Home and Fire Safety Buying Guide: Throughout the House

Catch Fires Early

If you wait until you smell smoke to start reacting to a fire, it might be too late to save yourself. Smoke detectors can “smell” smoke before you can, giving you and your family extra time to escape from a fire.

  • Put smoke detectors in or near every sleeping area, near the kitchen and in other living spaces. There should be at least one on every floor of the house, including the basement. Install them according to manufacturer’s instructions - usually on the ceiling or on a wall 6" to 12" below the ceiling. Be careful to avoid vents, registers and areas of dead air or heavy airflow.

  • Keep the smoke detector units clean and free of dust, test the batteries monthly, and put in new batteries twice a year. Make battery replacement easy to remember by doing it on the days you adjust the clock for Daylight Savings Time.

  • When shopping for a smoke detector, look for a unit that senses both smoldering and flaming fires. A built-in escape light will help you find your way out of the house during a fire, and a strobe light that flashes when the alarm sounds will alert the hearing-impaired to a fire.

Some models can be tested with a flashlight, so you do not have to use a step-stool to reach the test button, and others include a silence button to cut off false alarms easily.

  • To make sure your detector is always ready, choose a model that is hard-wired into your house’s electrical system. You can connect them so an alarm at one detector will make all of them ring. Make sure hard-wired detectors have back-up batteries in case the power in your house goes out. Some models feature long-life power cells that last up to 10 years without a battery change.

  • For maximum safety, look for a smoke detector/carbon monoxide detector combination unit.

Breathe Freely

Carbon monoxide is a colourless, tasteless, odourless gas that can kill. It is produced by any number of common household sources, including wood or gas fireplaces, gas or oil furnaces, wood stoves, gas appliances, a clogged chimney or improper venting in a garage. Today’s energy-efficient, airtight homes contribute to the problem by decreasing the exchange of inside and outside air.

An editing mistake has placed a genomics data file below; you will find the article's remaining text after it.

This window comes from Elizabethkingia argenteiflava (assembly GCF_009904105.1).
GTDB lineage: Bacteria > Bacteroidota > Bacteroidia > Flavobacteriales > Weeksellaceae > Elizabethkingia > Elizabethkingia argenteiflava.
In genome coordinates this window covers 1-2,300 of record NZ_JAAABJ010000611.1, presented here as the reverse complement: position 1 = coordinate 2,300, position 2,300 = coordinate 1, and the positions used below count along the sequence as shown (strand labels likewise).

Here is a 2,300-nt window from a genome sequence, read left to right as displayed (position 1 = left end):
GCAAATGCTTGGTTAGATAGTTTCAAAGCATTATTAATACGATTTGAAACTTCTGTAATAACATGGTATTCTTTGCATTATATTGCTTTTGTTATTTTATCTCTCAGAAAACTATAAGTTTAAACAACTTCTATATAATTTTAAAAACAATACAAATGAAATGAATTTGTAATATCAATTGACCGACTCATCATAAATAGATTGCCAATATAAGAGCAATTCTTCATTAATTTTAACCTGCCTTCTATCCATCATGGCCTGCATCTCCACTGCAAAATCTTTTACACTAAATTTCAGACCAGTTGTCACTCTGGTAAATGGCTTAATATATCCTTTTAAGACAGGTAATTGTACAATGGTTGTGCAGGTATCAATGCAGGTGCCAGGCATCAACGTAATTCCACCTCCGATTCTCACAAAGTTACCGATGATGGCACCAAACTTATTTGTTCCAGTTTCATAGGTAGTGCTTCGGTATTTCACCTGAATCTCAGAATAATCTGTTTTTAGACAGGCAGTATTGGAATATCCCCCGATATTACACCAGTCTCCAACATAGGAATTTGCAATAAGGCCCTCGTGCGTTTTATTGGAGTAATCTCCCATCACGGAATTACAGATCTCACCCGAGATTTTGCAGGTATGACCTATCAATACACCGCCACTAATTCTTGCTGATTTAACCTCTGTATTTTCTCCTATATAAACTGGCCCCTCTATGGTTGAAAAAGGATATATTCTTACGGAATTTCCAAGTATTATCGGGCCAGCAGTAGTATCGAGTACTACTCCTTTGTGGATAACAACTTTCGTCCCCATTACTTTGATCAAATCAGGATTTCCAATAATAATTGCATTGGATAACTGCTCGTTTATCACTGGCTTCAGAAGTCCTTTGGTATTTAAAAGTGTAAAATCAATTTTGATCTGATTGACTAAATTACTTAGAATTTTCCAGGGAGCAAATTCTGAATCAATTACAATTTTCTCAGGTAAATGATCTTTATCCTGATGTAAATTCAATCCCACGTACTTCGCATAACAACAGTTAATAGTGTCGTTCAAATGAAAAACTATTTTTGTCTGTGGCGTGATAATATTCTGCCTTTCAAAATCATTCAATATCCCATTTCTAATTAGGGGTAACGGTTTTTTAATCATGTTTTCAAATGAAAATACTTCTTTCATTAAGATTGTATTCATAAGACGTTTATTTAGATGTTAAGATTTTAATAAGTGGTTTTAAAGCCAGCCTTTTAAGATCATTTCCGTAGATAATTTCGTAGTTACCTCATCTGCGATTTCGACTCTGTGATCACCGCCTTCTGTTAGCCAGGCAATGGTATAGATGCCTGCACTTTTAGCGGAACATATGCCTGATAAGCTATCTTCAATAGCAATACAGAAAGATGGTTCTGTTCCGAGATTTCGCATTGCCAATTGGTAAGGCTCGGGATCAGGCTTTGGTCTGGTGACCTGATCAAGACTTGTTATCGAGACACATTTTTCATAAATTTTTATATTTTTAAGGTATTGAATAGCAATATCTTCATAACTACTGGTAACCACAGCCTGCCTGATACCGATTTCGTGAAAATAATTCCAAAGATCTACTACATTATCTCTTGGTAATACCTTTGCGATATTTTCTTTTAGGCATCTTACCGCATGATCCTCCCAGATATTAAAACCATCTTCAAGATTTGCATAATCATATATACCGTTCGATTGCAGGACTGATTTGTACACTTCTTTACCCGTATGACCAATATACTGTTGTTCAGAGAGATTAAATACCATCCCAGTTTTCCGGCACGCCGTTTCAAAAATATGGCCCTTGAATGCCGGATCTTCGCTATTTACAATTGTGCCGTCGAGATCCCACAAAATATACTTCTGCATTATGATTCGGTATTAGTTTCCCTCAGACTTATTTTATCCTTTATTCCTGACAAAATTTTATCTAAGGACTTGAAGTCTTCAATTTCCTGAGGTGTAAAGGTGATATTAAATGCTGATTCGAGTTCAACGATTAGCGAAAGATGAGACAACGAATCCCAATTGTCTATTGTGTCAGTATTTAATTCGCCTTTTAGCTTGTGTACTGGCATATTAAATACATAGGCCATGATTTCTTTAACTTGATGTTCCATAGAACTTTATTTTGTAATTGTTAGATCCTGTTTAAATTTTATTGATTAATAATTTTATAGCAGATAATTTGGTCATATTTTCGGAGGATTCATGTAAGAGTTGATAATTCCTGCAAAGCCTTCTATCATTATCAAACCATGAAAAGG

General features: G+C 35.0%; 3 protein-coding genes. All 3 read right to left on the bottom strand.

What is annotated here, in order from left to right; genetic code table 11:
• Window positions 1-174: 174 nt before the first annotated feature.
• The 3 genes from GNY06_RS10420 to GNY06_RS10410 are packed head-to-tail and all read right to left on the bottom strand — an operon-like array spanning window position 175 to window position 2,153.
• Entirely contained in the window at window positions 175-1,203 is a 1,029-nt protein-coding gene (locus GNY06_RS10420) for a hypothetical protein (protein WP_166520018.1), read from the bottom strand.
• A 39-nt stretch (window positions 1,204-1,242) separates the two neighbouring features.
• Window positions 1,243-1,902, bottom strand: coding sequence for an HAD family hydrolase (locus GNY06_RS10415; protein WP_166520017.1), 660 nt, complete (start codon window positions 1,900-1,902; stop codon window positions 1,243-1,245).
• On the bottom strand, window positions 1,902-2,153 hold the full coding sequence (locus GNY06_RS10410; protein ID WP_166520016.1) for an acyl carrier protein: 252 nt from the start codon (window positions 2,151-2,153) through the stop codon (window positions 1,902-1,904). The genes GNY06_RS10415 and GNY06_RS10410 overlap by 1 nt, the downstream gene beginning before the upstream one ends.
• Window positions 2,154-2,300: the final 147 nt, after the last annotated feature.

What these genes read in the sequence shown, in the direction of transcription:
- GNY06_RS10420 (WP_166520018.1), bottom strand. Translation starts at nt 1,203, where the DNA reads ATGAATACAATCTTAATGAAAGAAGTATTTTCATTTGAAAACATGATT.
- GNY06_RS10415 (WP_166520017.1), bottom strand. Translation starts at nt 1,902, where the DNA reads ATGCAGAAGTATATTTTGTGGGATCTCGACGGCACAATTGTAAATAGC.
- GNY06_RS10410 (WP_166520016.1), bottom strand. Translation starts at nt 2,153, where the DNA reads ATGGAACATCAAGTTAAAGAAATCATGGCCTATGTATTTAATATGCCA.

• Symptoms of carbon monoxide poisoning mimic those of the flu, so you might not realize you are being poisoned until damage has been done. Carbon monoxide detectors tell you when the level of the gas in the air has become dangerous.

  • Look for a carbon monoxide detector with sensors that record the levels of the gas in the air. That information can help determine the source of the problem.

  • Like smoke detectors, carbon monoxide detectors can be battery-operated or hard-wired, and they come with test buttons, silence buttons, visual indicators of the alarm and features to let you know when the battery needs to be replaced.

Prevent Trips and Falls

  • Make sure that transitions from one flooring material to the other ­ such as from a carpeted hallway to a tiled bathroom ­ are smooth and free of obstructions that might cause someone to trip.

  • Use non-slip pads under rugs so they do not slide out from under someone’s feet.

  • Place nightlights and lighted switches anywhere someone might need to walk in the dark. Pay special attention to guest rooms, because the people sleeping there might not be familiar with the layout of your house.

  • Make sure major pathways through the house are free of floor clutter.

Light the Way

  • Keep flashlights with fresh batteries in convenient places throughout the house to use in case of a power outage.

  • Flashlights are safer than emergency candles, which can start fires if used carelessly.

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